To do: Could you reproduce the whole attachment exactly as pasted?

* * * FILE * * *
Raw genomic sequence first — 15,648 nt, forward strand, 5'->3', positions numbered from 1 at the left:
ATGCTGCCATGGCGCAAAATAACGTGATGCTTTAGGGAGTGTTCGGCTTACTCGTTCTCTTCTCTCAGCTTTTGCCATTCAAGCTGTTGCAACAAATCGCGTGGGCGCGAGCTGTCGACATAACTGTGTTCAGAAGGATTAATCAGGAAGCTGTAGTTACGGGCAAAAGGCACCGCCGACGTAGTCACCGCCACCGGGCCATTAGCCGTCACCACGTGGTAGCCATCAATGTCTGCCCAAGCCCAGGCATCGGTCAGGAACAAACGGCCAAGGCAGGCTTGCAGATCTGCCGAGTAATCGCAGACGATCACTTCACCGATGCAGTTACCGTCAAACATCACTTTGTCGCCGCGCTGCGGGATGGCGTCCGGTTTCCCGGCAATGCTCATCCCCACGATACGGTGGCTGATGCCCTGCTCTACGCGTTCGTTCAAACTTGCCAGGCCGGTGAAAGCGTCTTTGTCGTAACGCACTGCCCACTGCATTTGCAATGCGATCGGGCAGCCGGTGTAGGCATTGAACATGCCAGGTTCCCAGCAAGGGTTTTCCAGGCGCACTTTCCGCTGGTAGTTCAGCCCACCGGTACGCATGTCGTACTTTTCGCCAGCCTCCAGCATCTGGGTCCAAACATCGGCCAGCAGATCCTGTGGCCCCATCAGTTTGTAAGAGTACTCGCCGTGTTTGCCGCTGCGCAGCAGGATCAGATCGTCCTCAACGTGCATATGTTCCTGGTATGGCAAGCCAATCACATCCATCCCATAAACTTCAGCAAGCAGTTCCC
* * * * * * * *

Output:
Raw genomic sequence first — 15,648 nt, forward strand, 5'->3', positions numbered from 1 at the left:
ATGCTGCCATGGCGCAAAATAACGTGATGCTTTAGGGAGTGTTCGGCTTACTCGTTCTCTTCTCTCAGCTTTTGCCATTCAAGCTGTTGCAACAAATCGCGTGGGCGCGAGCTGTCGACATAACTGTGTTCAGAAGGATTAATCAGGAAGCTGTAGTTACGGGCAAAAGGCACCGCCGACGTAGTCACCGCCACCGGGCCATTAGCCGTCACCACGTGGTAGCCATCAATGTCTGCCCAAGCCCAGGCATCGGTCAGGAACAAACGGCCAAGGCAGGCTTGCAGATCTGCCGAGTAATCGCAGACGATCACTTCACCGATGCAGTTACCGTCAAACATCACTTTGTCGCCGCGCTGCGGGATGGCGTCCGGTTTCCCGGCAATGCTCATCCCCACGATACGGTGGCTGATGCCCTGCTCTACGCGTTCGTTCAAACTTGCCAGGCCGGTGAAAGCGTCTTTGTCGTAACGCACTGCCCACTGCATTTGCAATGCGATCGGGCAGCCGGTGTAGGCATTGAACATGCCAGGTTCCCAGCAAGGGTTTTCCAGGCGCACTTTCCGCTGGTAGTTCAGCCCACCGGTACGCATGTCGTACTTTTCGCCAGCCTCCAGCATCTGGGTCCAAACATCGGCCAGCAGATCCTGTGGCCCCATCAGTTTGTAAGAGTACTCGCCGTGTTTGCCGCTGCGCAGCAGGATCAGATCGTCCTCAACGTGCATATGTTCCTGGTATGGCAAGCCAATCACATCCATCCCATAAACTTCAGCAAGCAGTTCCC